What does Ohio and Nathaniel Hawthorne have in common? Both use the scarlet letter to convey a message of shame and embarrassment. The red-letter license plates became mandatory for Ohioan DUI offenders on January 1, 2014, although have been issued since 1967 as a means to publicly identify drunk drivers. The plates serve the purpose of warning both motorists and law enforcement officers to be alert for drivers with a history of driving under the influence. Georgia enacted a similar law in 2013, but the law specifies numbers, not colors, making it harder to identify DUI offenders with a history.
In Ohio, Driving Under the Influence (DUI) and Driving While Intoxicated (DWI) are grouped under the umbrella heading of Operating a Vehicle under the Influence (OVI). According to the Ohio State Highway Patrol, there were 8,330 OVI Enforcements in 2016, and that many and then some during the first four months of 2017. Ohio also has the Habitual Offender Registry that lists DUI offenders with a total five convictions or more for OVI (or equivalent) within 20 years. At least one conviction must be after the law went into effect on September 30, 2008. Being on this list allows the public to see your name, date of birth, home address, and your OVI convictions. Your information remains on this list until you no longer have 5 convictions for OVI within the past 20 years.
Mothers Against Drunk Driving (MADD) publishes a list of DUI-related statistics that will shock most people:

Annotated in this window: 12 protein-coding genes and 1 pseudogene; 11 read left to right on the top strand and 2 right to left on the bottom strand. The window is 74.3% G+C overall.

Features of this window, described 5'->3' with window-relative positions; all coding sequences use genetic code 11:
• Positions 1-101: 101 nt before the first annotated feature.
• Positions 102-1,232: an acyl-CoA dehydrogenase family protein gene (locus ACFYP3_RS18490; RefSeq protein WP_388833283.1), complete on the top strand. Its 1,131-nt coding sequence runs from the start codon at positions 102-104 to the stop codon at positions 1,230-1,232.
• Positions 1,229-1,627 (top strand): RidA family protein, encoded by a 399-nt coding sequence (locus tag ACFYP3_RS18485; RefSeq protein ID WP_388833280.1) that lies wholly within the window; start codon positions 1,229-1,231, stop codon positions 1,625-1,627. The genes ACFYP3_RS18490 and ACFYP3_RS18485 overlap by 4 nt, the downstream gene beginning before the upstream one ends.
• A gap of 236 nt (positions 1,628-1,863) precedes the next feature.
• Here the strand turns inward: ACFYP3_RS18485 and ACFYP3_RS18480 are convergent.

- Drunk driving costs the U.S. $132 billion per year and each adult in this country almost $500 per year.
- 50 to 75 percent of convicted drunk drivers continue to drive on a suspended license.
- An average drunk driver has driven drunk 80 times before first arrest.
- On average, one in three people will be involved in a drunk driving crash in their lifetime.
- Every day in America, another 28 people die as a result of drunk driving crashes.
- In 2012, 10,322 people died in drunk driving crashes, one every 51 minutes.
- Almost every 90 seconds, a person is injured in a drunk driving crash.
- About one-third of all drivers arrested or convicted of drunk driving are repeat offenders.
In a CBS article of the states with the highest DUI arrests that do not include fatalities, Ohio ranked 14th. North Dakota was #1, with a rate of drinking and driving significantly higher than the national rate – 988 out of 1,000 people admitted to alcohol-impaired driving. Are the scarlet letter/number tag, offender registry and other programs effective deterrents to drunk driving, or could a bright yellow tag with bright red letters be more effective in alerting law enforcement and increasing DUI arrests? What about states with license plates already showing red lettering? Opponents of Ohio’s “scarlet letter” plates – mainly those forced to carry them on their cars – feel that individuals are unfairly marginalized or embarrassed because of their easily-recognized status as DUI offenders. That is precisely the point.